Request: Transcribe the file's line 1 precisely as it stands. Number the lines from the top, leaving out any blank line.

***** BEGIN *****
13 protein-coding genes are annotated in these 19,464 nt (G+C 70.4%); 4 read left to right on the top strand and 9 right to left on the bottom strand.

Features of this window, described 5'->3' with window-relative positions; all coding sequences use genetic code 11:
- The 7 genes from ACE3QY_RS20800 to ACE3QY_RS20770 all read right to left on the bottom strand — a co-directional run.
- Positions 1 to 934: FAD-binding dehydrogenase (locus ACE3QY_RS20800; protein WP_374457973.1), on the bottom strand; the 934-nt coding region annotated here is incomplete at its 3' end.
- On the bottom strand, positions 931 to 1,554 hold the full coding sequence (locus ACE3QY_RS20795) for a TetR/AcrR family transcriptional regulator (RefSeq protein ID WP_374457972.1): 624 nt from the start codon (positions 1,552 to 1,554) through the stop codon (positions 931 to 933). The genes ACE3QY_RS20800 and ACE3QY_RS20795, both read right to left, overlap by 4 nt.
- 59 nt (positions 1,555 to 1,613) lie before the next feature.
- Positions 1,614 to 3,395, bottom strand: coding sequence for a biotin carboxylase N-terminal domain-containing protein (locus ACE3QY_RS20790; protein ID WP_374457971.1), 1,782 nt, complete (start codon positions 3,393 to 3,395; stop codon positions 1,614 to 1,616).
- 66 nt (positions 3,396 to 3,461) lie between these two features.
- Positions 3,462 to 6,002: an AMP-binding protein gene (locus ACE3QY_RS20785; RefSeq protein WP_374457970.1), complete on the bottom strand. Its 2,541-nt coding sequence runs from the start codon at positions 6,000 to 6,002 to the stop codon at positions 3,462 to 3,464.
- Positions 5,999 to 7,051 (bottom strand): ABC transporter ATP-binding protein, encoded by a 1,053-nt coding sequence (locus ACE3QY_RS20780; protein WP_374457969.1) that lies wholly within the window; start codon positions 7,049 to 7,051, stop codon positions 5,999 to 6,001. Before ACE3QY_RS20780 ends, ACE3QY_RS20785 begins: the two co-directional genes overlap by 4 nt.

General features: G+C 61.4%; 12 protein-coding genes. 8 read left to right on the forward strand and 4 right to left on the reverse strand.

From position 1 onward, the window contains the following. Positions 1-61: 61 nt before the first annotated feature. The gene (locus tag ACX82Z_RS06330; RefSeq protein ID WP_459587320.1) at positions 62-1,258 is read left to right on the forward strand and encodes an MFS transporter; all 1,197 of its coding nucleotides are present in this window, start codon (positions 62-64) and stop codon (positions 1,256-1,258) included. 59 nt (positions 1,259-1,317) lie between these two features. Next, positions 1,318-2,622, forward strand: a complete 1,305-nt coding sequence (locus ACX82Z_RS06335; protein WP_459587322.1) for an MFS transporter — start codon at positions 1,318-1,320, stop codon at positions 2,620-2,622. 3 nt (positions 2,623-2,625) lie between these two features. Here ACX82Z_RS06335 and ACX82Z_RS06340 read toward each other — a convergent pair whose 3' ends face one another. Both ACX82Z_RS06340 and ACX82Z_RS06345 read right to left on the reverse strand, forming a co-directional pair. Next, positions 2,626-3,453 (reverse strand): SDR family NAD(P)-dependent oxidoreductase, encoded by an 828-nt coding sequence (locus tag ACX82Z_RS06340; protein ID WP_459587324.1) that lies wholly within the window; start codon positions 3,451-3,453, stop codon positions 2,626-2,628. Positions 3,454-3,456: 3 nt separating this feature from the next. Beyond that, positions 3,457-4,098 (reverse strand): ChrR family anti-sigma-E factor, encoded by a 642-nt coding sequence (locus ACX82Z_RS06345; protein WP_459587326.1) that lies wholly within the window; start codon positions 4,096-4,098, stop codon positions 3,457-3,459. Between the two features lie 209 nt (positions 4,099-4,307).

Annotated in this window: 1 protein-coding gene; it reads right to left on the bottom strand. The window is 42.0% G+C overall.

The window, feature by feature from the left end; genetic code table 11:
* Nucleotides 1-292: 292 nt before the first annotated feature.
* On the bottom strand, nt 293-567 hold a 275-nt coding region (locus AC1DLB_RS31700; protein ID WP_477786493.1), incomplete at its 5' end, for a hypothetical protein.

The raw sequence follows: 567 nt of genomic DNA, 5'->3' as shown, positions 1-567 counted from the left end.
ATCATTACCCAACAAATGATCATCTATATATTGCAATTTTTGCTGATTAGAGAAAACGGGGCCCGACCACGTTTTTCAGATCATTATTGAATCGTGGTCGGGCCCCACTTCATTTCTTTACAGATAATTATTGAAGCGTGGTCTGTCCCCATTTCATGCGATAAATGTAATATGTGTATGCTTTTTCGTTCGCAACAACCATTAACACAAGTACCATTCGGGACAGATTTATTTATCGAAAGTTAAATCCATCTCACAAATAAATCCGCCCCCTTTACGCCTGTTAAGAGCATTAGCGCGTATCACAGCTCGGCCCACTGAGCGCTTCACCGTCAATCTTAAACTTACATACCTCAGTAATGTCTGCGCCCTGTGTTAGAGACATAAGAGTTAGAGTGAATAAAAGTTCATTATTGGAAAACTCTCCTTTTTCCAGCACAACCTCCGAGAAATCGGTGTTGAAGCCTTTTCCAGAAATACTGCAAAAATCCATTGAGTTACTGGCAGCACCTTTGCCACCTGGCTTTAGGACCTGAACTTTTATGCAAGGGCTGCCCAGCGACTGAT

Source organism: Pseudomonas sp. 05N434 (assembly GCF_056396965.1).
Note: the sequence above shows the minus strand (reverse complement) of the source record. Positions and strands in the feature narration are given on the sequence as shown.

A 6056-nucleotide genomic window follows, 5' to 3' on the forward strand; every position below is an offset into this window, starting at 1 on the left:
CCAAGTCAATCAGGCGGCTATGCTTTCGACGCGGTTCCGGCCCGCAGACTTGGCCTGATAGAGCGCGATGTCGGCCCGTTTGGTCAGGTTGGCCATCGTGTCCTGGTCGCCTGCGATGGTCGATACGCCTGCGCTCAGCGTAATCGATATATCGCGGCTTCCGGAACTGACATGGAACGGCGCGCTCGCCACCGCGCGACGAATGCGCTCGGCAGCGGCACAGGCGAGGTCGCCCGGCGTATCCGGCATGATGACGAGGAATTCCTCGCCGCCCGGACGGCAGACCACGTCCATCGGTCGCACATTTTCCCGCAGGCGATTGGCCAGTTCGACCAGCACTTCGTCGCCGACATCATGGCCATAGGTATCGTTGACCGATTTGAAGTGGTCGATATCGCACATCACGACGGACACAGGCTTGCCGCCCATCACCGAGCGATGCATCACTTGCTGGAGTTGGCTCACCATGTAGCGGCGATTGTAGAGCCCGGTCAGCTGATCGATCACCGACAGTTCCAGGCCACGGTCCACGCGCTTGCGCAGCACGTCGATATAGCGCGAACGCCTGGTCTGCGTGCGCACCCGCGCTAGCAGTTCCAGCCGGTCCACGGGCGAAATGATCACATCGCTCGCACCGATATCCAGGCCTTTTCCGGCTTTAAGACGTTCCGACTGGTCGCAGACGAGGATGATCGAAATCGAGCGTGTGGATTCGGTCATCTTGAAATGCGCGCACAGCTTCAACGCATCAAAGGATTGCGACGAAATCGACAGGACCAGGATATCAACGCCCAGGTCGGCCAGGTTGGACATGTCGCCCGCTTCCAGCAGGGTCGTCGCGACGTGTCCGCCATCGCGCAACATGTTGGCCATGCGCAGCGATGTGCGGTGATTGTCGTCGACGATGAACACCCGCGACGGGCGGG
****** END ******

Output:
13 protein-coding genes are annotated in these 19,464 nt (G+C 70.4%); 4 read left to right on the top strand and 9 right to left on the bottom strand.